by Ashley M. Biggers for USA TODAY 10Best

What is menudo, and why is this stew so controversial in the Southwest?

Menudo tends to cause immediate reactions: great affection or disgust. The stew’s main ingredient of beef tripe (cow stomach) tends to cause contention.

Although menudo hails from Mexico, southwestern U.S. residents have adopted the dish, and it’s widely served at Mexican restaurants across the region – though often to mixed reviews.

Arnaldo Richards, chef/owner of Picos Restaurant in Houston, recalls, "Growing up in my house...on Saturdays and Sundays...We always got up to eat a bowl of steaming menudo with fresh onions, fresh chopped cilantro, the dried oregano, and lime wedges..."

Menudo is often served only on the weekends because it takes a long time to prepare – and perhaps because that’s when it’s most needed as a hangover cure.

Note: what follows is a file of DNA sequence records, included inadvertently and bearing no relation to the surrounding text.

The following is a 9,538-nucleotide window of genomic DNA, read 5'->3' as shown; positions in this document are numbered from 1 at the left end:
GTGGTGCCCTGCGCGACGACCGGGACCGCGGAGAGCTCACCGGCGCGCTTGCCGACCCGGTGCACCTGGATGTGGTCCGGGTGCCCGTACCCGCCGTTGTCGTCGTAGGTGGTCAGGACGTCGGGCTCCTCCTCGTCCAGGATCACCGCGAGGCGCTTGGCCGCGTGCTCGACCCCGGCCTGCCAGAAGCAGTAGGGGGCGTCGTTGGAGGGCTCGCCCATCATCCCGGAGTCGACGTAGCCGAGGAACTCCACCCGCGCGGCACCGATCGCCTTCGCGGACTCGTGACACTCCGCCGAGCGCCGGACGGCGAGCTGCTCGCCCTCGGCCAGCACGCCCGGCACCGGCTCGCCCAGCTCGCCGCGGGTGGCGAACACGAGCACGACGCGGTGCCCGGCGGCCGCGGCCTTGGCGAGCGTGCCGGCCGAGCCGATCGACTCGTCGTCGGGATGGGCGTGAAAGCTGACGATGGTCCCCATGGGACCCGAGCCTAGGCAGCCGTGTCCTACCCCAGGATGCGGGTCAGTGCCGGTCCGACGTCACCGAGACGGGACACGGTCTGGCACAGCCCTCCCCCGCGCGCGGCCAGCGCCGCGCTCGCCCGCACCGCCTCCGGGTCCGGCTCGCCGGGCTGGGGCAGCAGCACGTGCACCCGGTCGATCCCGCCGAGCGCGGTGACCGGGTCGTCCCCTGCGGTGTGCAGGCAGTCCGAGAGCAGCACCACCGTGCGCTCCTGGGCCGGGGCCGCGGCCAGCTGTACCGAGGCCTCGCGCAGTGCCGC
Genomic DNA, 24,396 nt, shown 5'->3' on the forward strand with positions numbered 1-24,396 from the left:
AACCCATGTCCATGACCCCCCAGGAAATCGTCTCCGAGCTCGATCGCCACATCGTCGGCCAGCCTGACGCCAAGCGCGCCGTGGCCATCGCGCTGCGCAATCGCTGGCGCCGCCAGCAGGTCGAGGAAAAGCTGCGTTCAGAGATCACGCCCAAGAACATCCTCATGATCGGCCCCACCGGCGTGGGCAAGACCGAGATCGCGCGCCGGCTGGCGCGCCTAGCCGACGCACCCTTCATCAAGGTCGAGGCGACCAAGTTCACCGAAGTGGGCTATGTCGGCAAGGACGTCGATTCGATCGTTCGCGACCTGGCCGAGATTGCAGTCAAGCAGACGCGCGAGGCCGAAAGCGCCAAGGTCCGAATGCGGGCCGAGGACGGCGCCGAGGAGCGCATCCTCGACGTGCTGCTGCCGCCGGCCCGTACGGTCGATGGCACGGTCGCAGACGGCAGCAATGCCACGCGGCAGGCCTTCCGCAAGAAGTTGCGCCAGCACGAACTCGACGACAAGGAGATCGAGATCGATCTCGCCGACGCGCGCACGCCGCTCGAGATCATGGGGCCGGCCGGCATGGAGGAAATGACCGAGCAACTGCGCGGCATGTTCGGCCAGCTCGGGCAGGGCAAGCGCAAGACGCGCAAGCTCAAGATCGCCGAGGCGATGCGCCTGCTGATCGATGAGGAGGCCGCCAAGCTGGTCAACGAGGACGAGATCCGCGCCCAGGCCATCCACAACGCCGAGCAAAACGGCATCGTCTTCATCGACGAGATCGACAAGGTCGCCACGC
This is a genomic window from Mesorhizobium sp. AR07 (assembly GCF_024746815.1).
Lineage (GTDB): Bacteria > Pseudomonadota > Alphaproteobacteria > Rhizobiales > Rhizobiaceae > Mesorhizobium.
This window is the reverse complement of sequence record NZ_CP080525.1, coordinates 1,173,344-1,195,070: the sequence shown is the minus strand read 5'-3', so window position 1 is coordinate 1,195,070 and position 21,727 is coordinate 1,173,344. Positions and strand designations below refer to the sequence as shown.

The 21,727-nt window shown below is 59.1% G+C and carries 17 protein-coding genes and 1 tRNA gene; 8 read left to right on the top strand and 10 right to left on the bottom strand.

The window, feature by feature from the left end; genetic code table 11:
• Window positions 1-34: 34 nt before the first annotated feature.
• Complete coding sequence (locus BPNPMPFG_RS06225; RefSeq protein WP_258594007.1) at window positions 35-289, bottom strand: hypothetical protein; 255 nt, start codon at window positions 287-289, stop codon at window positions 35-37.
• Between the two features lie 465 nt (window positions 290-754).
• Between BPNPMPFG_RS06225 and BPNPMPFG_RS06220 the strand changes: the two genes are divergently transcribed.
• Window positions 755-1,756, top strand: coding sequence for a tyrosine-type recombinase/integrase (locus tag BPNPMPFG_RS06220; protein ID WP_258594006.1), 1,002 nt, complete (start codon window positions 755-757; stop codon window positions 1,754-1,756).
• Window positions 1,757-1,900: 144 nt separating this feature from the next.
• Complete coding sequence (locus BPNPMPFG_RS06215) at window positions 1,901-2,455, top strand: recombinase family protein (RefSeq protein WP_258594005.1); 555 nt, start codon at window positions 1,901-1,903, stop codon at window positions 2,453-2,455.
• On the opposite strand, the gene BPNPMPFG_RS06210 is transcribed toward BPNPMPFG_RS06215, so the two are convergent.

Dan Garcia, vice president of operations and part owner of Garcia’s Kitchen in Albuquerque, New Mexico, recommends "menudo para los crudos" (menudo for hangovers).

"People believe that because it’s made from the stomach lining, the menudo absorbs all the [alcohol] in your stomach. I don’t know if that’s really true, but usually if you believe something works, it does," Garcia says.

Los Angeles cook Petra Zavaleta of Barbakush Restaurant grew up making mole de panza with her parents. She serves a style customary to her native town of Tepeaca, Puebla, Mexico, which incorporates lamb tripe instead of the customary beef.

Zavaleta uses fresh ingredients and cooks the tripe in an underground fire pit. "The unique mixture of spices helps accentuate the hearty flavor of the sheep and derives a delicious aroma that’s impossible to resist," she says.

As beloved as the dish is by some, it can go wrong quickly. Aroma has a lot to do with that. If it’s not cleaned and cooked properly, tripe can have an undesirable texture, and it gives off a musky, earthy smell that turns up diners’ noses.

Richards says a good bowl of menudo comes down to using the freshest ingredients, cleaning the main ingredient (the tripe), and cooking methods.

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